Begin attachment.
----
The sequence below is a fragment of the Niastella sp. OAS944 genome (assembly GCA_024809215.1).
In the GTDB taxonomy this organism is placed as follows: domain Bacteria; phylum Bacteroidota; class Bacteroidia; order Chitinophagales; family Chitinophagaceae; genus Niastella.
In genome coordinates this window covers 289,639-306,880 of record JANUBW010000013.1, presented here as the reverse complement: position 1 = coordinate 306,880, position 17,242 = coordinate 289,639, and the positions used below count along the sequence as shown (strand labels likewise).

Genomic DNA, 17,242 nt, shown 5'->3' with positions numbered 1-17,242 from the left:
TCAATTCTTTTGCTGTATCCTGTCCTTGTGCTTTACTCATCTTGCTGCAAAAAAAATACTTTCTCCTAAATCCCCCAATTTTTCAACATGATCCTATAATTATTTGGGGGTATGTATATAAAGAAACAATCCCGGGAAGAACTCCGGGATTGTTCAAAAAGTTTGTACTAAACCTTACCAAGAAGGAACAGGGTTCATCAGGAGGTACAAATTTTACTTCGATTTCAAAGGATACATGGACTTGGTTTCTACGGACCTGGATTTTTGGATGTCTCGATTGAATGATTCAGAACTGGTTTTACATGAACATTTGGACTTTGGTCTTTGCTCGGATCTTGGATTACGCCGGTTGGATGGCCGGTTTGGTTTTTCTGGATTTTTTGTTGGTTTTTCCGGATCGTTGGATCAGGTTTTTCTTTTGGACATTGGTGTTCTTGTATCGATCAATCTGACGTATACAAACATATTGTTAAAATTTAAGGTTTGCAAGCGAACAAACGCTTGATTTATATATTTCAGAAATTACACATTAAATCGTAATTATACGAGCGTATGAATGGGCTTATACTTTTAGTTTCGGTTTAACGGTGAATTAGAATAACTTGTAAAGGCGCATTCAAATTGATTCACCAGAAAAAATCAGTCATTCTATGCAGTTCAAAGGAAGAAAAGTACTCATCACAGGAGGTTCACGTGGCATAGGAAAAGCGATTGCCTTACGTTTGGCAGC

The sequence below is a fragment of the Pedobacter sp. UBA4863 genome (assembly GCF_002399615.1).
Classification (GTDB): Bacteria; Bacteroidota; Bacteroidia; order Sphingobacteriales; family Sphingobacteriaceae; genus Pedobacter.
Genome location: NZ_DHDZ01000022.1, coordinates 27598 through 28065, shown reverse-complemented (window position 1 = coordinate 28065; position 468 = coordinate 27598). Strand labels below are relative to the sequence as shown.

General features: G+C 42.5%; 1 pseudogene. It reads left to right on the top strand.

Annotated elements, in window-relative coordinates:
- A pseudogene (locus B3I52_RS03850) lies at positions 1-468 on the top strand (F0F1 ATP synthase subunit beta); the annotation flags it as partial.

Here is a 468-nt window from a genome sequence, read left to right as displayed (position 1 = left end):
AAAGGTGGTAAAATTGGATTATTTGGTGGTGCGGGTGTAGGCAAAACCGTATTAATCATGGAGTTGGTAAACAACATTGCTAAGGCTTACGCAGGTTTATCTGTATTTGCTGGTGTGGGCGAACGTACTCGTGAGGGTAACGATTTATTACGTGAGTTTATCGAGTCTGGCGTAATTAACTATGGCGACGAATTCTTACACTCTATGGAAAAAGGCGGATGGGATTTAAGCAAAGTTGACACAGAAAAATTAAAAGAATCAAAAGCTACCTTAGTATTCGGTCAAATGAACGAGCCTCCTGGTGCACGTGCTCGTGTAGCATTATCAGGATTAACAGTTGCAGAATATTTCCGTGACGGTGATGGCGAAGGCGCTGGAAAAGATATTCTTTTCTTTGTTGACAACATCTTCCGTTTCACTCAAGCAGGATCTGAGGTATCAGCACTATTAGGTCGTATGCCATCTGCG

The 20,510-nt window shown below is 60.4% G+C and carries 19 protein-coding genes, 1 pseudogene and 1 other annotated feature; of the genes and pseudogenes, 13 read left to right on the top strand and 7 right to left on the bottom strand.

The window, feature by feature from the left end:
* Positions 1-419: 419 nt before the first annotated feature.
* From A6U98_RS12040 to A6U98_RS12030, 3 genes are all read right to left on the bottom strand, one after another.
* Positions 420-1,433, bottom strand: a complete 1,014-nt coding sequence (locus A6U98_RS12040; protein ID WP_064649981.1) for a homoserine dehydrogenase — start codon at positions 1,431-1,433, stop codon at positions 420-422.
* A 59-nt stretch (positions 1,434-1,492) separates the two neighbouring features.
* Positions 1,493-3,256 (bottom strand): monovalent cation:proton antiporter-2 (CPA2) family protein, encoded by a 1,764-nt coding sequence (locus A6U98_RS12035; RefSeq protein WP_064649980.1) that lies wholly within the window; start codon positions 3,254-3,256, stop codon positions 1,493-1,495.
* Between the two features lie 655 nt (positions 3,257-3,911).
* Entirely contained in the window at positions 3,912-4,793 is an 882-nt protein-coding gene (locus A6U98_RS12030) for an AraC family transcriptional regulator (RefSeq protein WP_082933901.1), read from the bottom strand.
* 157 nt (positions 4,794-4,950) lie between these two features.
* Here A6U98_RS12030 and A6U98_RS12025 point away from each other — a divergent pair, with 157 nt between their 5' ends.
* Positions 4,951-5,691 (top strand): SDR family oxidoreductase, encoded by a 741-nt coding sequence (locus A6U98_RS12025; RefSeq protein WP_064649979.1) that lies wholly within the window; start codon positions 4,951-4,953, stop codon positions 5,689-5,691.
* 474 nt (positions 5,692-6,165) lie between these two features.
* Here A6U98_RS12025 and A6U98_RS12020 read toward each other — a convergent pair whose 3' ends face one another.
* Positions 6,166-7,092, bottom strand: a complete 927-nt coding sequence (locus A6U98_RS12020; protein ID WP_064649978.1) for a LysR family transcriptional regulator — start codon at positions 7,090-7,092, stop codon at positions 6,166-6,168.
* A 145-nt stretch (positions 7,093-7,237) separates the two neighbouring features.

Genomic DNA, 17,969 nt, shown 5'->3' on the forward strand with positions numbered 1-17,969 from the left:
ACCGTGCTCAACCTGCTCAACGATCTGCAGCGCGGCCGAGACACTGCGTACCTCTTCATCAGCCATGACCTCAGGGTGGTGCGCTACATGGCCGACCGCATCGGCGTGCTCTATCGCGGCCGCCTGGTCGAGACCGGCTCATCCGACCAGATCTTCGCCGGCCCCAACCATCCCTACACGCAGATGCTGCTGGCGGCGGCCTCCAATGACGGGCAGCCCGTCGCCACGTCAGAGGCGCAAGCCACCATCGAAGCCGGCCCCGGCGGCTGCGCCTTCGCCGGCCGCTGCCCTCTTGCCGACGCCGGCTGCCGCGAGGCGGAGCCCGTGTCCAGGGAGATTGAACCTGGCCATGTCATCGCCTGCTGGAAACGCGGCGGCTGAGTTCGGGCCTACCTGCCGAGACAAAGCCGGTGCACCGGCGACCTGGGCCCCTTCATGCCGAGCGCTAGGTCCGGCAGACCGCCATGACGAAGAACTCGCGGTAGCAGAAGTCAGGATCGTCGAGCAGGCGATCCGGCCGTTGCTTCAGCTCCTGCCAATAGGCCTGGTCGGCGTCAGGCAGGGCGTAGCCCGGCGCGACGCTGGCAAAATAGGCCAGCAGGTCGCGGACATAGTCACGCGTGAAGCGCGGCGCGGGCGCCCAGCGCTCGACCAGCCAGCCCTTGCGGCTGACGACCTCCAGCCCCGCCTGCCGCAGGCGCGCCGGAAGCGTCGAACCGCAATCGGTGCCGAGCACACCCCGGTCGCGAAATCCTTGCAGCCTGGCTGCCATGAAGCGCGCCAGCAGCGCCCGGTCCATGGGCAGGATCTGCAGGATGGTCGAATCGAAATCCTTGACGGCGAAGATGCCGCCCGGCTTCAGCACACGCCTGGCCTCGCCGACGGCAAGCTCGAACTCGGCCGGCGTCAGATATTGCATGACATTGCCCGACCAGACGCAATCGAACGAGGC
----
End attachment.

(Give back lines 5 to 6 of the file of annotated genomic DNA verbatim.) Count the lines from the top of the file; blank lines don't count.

TCAATTCTTTTGCTGTATCCTGTCCTTGTGCTTTACTCATCTTGCTGCAAAAAAAATACTTTCTCCTAAATCCCCCAATTTTTCAACATGATCCTATAATTATTTGGGGGTATGTATATAAAGAAACAATCCCGGGAAGAACTCCGGGATTGTTCAAAAAGTTTGTACTAAACCTTACCAAGAAGGAACAGGGTTCATCAGGAGGTACAAATTTTACTTCGATTTCAAAGGATACATGGACTTGGTTTCTACGGACCTGGATTTTTGGATGTCTCGATTGAATGATTCAGAACTGGTTTTACATGAACATTTGGACTTTGGTCTTTGCTCGGATCTTGGATTACGCCGGTTGGATGGCCGGTTTGGTTTTTCTGGATTTTTTGTTGGTTTTTCCGGATCGTTGGATCAGGTTTTTCTTTTGGACATTGGTGTTCTTGTATCGATCAATCTGACGTATACAAACATATTGTTAAAATTTAAGGTTTGCAAGCGAACAAACGCTTGATTTATATATTTCAGAAATTACACATTAAATCGTAATTATACGAGCGTATGAATGGGCTTATACTTTTAGTTTCGGTTTAACGGTGAATTAGAATAACTTGTAAAGGCGCATTCAAATTGATTCACCAGAAAAAATCAGTCATTCTATGCAGTTCAAAGGAAGAAAAGTACTCATCACAGGAGGTTCACGTGGCATAGGAAAAGCGATTGCCTTACGTTTGGCAGC

The sequence below is a fragment of the Pedobacter sp. UBA4863 genome (assembly GCF_002399615.1).